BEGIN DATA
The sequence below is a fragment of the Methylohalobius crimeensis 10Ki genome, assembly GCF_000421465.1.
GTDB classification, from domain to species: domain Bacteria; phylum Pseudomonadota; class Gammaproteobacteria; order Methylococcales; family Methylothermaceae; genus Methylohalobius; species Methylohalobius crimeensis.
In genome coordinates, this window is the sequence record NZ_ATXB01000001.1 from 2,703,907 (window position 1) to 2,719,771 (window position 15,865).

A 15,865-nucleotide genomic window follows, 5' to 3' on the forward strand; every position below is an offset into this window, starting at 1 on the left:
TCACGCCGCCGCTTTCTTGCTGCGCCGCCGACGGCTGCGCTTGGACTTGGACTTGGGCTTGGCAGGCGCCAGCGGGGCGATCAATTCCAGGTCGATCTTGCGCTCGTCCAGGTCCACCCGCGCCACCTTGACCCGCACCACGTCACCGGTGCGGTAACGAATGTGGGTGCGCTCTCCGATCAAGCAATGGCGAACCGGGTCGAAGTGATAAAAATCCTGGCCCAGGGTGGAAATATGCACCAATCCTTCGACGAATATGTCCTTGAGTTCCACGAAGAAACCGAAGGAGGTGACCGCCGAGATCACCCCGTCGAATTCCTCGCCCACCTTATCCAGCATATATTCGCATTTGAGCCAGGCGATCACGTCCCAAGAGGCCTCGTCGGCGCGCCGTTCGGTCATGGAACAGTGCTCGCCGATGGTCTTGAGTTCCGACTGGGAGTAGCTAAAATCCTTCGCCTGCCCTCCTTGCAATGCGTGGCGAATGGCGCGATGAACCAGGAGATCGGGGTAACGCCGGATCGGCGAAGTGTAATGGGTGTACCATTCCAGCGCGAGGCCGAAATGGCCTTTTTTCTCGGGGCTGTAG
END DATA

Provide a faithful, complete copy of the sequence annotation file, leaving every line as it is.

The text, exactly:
The sequence below is a fragment of the Methylohalobius crimeensis 10Ki genome, assembly GCF_000421465.1.
GTDB classification, from domain to species: domain Bacteria; phylum Pseudomonadota; class Gammaproteobacteria; order Methylococcales; family Methylothermaceae; genus Methylohalobius; species Methylohalobius crimeensis.
In genome coordinates, this window is the sequence record NZ_ATXB01000001.1 from 2,703,907 (window position 1) to 2,719,771 (window position 15,865).

A 15,865-nucleotide genomic window follows, 5' to 3' on the forward strand; every position below is an offset into this window, starting at 1 on the left:
TCACGCCGCCGCTTTCTTGCTGCGCCGCCGACGGCTGCGCTTGGACTTGGACTTGGGCTTGGCAGGCGCCAGCGGGGCGATCAATTCCAGGTCGATCTTGCGCTCGTCCAGGTCCACCCGCGCCACCTTGACCCGCACCACGTCACCGGTGCGGTAACGAATGTGGGTGCGCTCTCCGATCAAGCAATGGCGAACCGGGTCGAAGTGATAAAAATCCTGGCCCAGGGTGGAAATATGCACCAATCCTTCGACGAATATGTCCTTGAGTTCCACGAAGAAACCGAAGGAGGTGACCGCCGAGATCACCCCGTCGAATTCCTCGCCCACCTTATCCAGCATATATTCGCATTTGAGCCAGGCGATCACGTCCCAAGAGGCCTCGTCGGCGCGCCGTTCGGTCATGGAACAGTGCTCGCCGATGGTCTTGAGTTCCGACTGGGAGTAGCTAAAATCCTTCGCCTGCCCTCCTTGCAATGCGTGGCGAATGGCGCGATGAACCAGGAGATCGGGGTAACGCCGGATCGGCGAAGTGTAATGGGTGTACCATTCCAGCGCGAGGCCGAAATGGCCTTTTTTCTCGGGGCTGTAG